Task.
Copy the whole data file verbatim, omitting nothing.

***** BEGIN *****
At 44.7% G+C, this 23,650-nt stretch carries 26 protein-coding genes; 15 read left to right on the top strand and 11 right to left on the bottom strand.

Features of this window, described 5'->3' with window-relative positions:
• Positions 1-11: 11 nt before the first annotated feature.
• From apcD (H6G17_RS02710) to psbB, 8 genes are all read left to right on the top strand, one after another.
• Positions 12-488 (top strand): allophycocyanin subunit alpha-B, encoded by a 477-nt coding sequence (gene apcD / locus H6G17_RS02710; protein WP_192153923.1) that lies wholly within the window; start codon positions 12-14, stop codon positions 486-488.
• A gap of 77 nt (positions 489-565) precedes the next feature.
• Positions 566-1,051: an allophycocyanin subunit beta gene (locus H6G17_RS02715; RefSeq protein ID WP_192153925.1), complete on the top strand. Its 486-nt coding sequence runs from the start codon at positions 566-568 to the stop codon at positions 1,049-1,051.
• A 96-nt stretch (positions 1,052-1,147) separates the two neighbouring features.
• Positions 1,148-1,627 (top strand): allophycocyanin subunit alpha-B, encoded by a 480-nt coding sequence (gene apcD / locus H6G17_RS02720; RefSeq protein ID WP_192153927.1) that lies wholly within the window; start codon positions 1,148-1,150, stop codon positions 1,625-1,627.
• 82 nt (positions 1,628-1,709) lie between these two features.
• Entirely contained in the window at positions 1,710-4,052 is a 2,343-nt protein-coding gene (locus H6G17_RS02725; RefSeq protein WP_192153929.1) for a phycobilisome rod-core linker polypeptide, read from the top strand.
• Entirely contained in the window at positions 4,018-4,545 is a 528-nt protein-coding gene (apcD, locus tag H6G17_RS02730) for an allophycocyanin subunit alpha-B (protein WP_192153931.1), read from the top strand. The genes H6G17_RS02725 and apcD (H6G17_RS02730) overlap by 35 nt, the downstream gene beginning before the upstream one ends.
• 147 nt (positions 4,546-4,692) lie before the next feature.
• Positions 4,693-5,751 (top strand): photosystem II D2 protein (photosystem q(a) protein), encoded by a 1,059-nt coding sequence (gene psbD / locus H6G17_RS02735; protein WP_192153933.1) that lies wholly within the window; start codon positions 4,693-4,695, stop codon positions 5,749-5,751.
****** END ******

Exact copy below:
At 44.7% G+C, this 23,650-nt stretch carries 26 protein-coding genes; 15 read left to right on the top strand and 11 right to left on the bottom strand.

Features of this window, described 5'->3' with window-relative positions:
• Positions 1-11: 11 nt before the first annotated feature.
• From apcD (H6G17_RS02710) to psbB, 8 genes are all read left to right on the top strand, one after another.
• Positions 12-488 (top strand): allophycocyanin subunit alpha-B, encoded by a 477-nt coding sequence (gene apcD / locus H6G17_RS02710; protein WP_192153923.1) that lies wholly within the window; start codon positions 12-14, stop codon positions 486-488.
• A gap of 77 nt (positions 489-565) precedes the next feature.
• Positions 566-1,051: an allophycocyanin subunit beta gene (locus H6G17_RS02715; RefSeq protein ID WP_192153925.1), complete on the top strand. Its 486-nt coding sequence runs from the start codon at positions 566-568 to the stop codon at positions 1,049-1,051.
• A 96-nt stretch (positions 1,052-1,147) separates the two neighbouring features.
• Positions 1,148-1,627 (top strand): allophycocyanin subunit alpha-B, encoded by a 480-nt coding sequence (gene apcD / locus H6G17_RS02720; RefSeq protein ID WP_192153927.1) that lies wholly within the window; start codon positions 1,148-1,150, stop codon positions 1,625-1,627.
• 82 nt (positions 1,628-1,709) lie between these two features.
• Entirely contained in the window at positions 1,710-4,052 is a 2,343-nt protein-coding gene (locus H6G17_RS02725; RefSeq protein WP_192153929.1) for a phycobilisome rod-core linker polypeptide, read from the top strand.
• Entirely contained in the window at positions 4,018-4,545 is a 528-nt protein-coding gene (apcD, locus tag H6G17_RS02730) for an allophycocyanin subunit alpha-B (protein WP_192153931.1), read from the top strand. The genes H6G17_RS02725 and apcD (H6G17_RS02730) overlap by 35 nt, the downstream gene beginning before the upstream one ends.
• 147 nt (positions 4,546-4,692) lie before the next feature.
• Positions 4,693-5,751 (top strand): photosystem II D2 protein (photosystem q(a) protein), encoded by a 1,059-nt coding sequence (gene psbD / locus H6G17_RS02735; protein WP_192153933.1) that lies wholly within the window; start codon positions 4,693-4,695, stop codon positions 5,749-5,751.